The two approaches, plmDCA and clmDCA, differ only in the way to calculate the parameters h_{i} and e_{ij} and thereafter the coupling strength J_{ij}. To reveal this difference, we examined two residue pairs, one being in contact, and the other noncontact. As shown in Additional file 1: Figure S1 (a), the noncontact residue pair ALA183ILE189 was incorrectly reported as being in contact by plmDCA (coupling strength: J_{183,189}=1.63; rank: 14th). In comparison, this pair was ranked 2053th by clmDCA (coupling strength: J_{183,189}=0.05) and was not reported as being in contact.
Additional file 1: Figure S1 (b) shows THR75MSE97 as an example of contacting residue pair. This pair was ranked 40th by plmDCA due to its considerably small coupling strength J_{75,97}=1.34. On the contrary, clmDCA calculated the coupling strength as 0.58 (rank: 12th) and thus correctly reported it as a contact. Together these results suggest that compared with plmDCA, clmDCA assigned higher ranks for true contacts.
Examining the factors affecting contact prediction
The purelysequencebased approaches use MSA as sole information source; thus, their performances are largely affected by the quality of MSA that is commonly measured using N_{eff}. Most purelysequencebased approaches perform perfectly for query protein with high quality, say N_{eff}â‰¥1000; thus, it is important for a prediction approach to work perfectly when highquality MSAs are unavailable [10, 21, 42].
Here we examined the effects of N_{eff} on the prediction accuracy of clmDCA. To this end, we divided the proteins in the PSICOV dataset into four groups according to N_{eff} of their MSAs, and calculated the prediction accuracy for each group individually. As shown in Fig. 3, the prediction accuracy of plmDCA, mfDCA, clmDCA and PSICOV increases with N_{eff} as expected. Remarkably, clmDCA outperforms all other approaches even if N_{eff} is only 523, which clearly shows the robustness of clmDCA.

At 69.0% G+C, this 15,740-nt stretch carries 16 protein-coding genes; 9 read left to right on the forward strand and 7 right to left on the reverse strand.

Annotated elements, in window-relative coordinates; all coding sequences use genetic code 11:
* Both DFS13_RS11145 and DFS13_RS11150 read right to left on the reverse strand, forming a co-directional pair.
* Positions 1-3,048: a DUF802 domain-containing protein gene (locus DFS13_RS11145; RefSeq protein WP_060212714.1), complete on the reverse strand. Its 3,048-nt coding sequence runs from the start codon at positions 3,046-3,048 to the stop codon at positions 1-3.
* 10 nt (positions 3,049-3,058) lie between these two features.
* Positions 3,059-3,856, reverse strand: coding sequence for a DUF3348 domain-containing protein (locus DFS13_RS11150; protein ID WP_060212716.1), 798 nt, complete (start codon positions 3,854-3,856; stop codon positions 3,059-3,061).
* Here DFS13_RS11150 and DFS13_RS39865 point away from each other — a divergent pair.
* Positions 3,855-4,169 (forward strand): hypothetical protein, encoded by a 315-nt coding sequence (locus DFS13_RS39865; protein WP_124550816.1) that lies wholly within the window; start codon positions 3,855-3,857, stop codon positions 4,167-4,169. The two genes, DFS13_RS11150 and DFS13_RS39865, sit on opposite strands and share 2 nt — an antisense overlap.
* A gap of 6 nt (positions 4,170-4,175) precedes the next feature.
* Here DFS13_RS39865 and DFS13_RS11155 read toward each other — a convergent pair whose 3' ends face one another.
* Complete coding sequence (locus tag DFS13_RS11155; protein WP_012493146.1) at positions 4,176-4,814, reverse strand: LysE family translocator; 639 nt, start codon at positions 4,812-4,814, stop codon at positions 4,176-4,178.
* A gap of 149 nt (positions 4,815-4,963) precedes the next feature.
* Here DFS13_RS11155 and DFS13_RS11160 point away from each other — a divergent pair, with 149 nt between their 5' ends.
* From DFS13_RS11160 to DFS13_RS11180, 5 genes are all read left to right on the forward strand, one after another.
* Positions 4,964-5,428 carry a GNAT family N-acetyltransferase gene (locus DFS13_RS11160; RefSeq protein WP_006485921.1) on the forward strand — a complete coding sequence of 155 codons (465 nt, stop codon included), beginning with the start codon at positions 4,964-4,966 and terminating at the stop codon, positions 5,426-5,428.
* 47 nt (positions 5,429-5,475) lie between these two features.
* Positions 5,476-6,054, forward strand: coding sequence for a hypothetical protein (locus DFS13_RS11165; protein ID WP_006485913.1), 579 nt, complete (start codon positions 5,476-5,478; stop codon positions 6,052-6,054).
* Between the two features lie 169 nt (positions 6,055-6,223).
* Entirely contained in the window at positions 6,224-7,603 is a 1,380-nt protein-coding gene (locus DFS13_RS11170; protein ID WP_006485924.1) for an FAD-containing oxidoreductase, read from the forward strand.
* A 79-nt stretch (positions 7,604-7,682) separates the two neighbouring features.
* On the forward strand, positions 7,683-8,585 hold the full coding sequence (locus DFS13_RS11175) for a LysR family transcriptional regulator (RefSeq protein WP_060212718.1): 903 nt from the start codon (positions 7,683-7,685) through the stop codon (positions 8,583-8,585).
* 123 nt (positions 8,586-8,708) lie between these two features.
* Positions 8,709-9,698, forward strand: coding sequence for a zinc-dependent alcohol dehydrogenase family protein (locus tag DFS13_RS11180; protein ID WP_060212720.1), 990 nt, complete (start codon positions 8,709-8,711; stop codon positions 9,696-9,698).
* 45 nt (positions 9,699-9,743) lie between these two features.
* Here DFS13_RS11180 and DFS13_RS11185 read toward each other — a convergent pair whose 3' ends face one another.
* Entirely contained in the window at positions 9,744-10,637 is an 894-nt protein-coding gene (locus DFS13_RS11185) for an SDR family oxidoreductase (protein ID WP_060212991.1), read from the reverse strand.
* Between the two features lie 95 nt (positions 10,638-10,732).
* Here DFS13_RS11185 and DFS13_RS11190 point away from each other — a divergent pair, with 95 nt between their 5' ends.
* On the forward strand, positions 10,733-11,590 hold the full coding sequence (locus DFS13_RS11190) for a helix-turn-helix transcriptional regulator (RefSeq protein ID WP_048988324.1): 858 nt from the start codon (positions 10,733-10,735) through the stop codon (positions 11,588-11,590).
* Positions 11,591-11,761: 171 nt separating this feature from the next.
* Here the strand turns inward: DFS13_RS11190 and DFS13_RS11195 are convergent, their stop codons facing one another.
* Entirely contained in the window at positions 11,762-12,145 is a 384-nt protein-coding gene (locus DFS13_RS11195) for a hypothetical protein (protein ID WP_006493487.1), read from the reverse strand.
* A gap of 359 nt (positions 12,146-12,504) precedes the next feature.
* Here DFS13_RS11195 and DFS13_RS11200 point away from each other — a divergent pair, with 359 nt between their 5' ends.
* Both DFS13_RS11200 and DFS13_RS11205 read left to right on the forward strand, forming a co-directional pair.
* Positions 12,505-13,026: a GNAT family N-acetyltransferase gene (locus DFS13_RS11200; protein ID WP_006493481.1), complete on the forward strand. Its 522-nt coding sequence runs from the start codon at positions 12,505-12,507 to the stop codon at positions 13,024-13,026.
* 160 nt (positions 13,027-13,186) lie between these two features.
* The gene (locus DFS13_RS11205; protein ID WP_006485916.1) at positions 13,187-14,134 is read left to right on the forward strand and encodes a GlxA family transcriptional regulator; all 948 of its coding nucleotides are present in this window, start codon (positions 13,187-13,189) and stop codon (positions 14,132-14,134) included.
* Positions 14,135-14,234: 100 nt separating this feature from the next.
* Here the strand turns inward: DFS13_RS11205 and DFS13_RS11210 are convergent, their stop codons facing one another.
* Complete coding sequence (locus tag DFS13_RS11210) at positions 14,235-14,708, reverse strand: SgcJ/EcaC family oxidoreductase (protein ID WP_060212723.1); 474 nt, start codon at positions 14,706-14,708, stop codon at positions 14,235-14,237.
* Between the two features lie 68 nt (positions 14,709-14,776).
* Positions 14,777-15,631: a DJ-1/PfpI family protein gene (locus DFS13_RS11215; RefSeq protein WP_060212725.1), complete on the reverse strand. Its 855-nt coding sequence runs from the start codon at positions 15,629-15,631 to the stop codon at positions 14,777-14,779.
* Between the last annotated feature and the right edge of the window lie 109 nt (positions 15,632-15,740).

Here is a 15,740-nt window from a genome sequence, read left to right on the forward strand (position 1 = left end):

Building protein 3D structures using the predicted interresidue contacts
We further applied the predicted interresidue contacts to build 3D structures of the query proteins. For this aim, we run CONFOLD [43] with predicted contacts as input. CONFOLD builds a protein structure that satisfies the input interresidue contacts as well as possible. Previous studies have shown that knowing only a few true contacts is sufficient for building highquality 3D structures [44].
Additional file 1: Figure S2 compares the quality of structures built using top L contacts predicted by plmDCA, clmDCA alone, and clmDCA together with deep learning. When using contacts predicted by clmDCA alone, the quality of built structures are the same to those built using contacts by plmDCA; however, the combination of clmDCA and deep learning techniques showed substantial advantage. Specifically, when using top L contacts predicted by plmDCA as input, we successfully built highquality structures for 77 proteins in the PSICOV dataset (TMscore >0.6). In contrast, we built highquality structures for 78 proteins when using predicted contacts by clmDCA. By enhancing clmDCA with deep learning techniques, the number of highquality predictions further increased to 80.